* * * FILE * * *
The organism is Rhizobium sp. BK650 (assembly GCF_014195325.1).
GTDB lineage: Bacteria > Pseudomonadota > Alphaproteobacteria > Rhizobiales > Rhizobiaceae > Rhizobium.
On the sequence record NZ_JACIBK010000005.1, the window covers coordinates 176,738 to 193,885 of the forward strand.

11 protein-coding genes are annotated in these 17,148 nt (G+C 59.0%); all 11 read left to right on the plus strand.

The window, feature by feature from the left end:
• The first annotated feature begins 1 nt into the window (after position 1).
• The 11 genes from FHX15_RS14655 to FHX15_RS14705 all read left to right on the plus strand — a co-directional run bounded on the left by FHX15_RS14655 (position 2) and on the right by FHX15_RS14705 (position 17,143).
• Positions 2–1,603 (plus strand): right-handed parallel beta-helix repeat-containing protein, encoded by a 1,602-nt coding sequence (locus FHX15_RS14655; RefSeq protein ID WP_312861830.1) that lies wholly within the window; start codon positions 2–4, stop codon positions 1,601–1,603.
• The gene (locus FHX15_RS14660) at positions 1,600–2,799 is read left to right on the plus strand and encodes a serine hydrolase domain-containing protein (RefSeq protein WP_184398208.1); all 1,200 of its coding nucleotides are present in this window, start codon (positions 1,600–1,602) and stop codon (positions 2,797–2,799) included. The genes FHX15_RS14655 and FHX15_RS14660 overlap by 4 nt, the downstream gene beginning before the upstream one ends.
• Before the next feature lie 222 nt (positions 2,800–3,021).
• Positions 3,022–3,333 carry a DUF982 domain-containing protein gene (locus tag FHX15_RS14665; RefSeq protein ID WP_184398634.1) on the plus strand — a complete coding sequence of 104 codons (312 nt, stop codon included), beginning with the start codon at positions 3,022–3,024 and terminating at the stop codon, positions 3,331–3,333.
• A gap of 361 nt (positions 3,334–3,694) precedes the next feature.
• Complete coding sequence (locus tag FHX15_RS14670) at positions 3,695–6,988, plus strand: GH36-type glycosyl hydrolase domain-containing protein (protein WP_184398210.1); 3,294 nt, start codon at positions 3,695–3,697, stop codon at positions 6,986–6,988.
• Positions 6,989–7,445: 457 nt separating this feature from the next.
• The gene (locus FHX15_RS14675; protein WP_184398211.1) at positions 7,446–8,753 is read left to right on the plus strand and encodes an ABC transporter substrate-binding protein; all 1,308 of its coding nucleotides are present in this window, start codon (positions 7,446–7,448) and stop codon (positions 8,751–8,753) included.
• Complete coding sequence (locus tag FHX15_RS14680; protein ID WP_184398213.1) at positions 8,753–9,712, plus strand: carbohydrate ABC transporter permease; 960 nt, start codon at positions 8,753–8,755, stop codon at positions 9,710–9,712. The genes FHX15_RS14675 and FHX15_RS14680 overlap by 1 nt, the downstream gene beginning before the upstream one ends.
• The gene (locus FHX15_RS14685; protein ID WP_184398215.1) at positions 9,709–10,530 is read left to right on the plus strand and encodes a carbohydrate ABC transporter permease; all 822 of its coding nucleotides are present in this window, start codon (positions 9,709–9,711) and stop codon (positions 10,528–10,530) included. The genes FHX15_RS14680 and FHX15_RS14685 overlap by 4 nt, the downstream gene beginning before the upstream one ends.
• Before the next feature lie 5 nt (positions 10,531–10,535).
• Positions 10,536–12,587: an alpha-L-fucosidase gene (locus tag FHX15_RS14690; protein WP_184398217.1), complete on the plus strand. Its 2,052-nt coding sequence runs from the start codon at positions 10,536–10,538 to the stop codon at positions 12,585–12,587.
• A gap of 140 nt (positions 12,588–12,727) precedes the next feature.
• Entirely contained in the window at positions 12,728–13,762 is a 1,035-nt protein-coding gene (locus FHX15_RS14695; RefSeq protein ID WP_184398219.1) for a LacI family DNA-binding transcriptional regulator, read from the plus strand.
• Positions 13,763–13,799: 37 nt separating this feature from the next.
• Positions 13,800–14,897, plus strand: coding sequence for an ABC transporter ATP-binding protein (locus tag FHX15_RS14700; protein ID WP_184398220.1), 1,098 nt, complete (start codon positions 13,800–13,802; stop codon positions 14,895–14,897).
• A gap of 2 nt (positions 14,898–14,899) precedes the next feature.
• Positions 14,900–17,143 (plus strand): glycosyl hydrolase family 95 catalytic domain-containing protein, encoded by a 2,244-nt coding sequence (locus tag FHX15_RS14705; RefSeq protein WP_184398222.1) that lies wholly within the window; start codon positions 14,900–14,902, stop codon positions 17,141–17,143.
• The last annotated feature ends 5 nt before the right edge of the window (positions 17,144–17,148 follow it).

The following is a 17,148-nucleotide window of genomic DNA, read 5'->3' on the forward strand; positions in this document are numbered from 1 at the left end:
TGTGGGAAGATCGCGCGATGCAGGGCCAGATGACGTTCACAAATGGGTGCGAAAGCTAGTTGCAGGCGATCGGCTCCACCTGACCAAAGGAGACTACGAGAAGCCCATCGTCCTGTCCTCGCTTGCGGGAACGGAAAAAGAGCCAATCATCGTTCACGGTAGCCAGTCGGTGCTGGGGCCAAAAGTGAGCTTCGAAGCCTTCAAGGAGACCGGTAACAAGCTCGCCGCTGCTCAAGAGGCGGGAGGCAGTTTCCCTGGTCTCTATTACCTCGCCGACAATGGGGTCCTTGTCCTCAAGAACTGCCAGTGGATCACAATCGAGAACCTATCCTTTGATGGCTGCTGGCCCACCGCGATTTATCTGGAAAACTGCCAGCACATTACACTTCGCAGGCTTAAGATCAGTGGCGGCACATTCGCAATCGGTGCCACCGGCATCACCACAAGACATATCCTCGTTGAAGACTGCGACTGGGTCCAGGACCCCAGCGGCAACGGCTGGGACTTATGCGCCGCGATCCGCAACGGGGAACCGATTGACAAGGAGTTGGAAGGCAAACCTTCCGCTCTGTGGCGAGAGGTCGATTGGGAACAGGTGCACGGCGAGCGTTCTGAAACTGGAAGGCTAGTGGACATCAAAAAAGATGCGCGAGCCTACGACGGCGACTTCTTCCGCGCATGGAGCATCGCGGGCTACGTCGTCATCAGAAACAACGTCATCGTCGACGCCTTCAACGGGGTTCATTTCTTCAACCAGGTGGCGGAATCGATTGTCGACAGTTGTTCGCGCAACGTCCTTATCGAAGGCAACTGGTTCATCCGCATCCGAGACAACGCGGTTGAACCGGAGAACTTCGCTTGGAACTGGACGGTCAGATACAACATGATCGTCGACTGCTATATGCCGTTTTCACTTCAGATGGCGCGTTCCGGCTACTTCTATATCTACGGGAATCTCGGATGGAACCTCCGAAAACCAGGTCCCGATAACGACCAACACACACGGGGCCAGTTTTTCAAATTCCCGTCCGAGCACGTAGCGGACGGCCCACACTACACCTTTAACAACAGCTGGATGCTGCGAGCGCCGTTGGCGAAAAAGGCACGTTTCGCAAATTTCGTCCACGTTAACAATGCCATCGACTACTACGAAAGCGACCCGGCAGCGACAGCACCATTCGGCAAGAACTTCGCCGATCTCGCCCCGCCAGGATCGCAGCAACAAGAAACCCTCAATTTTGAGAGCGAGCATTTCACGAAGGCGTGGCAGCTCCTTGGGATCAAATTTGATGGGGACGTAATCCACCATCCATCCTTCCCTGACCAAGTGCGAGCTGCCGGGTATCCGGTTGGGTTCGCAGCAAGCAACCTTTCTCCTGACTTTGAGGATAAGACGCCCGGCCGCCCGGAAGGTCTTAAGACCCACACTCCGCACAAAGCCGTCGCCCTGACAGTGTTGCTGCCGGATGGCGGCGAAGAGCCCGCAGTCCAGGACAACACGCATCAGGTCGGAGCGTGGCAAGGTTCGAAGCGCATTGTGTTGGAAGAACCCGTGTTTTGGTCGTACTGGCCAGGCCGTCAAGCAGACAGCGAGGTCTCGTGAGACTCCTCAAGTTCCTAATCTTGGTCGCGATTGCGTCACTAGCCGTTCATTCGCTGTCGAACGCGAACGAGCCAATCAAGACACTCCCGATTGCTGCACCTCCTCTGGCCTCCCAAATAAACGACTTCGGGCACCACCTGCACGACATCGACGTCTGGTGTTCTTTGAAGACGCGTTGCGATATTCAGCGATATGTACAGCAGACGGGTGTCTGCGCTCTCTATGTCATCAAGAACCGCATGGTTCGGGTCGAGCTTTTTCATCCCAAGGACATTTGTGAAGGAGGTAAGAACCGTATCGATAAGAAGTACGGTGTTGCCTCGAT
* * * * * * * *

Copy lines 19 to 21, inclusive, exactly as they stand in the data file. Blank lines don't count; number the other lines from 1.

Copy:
• Positions 10,536–12,587: an alpha-L-fucosidase gene (locus tag FHX15_RS14690; protein WP_184398217.1), complete on the plus strand. Its 2,052-nt coding sequence runs from the start codon at positions 10,536–10,538 to the stop codon at positions 12,585–12,587.
• A gap of 140 nt (positions 12,588–12,727) precedes the next feature.
• Entirely contained in the window at positions 12,728–13,762 is a 1,035-nt protein-coding gene (locus FHX15_RS14695; RefSeq protein ID WP_184398219.1) for a LacI family DNA-binding transcriptional regulator, read from the plus strand.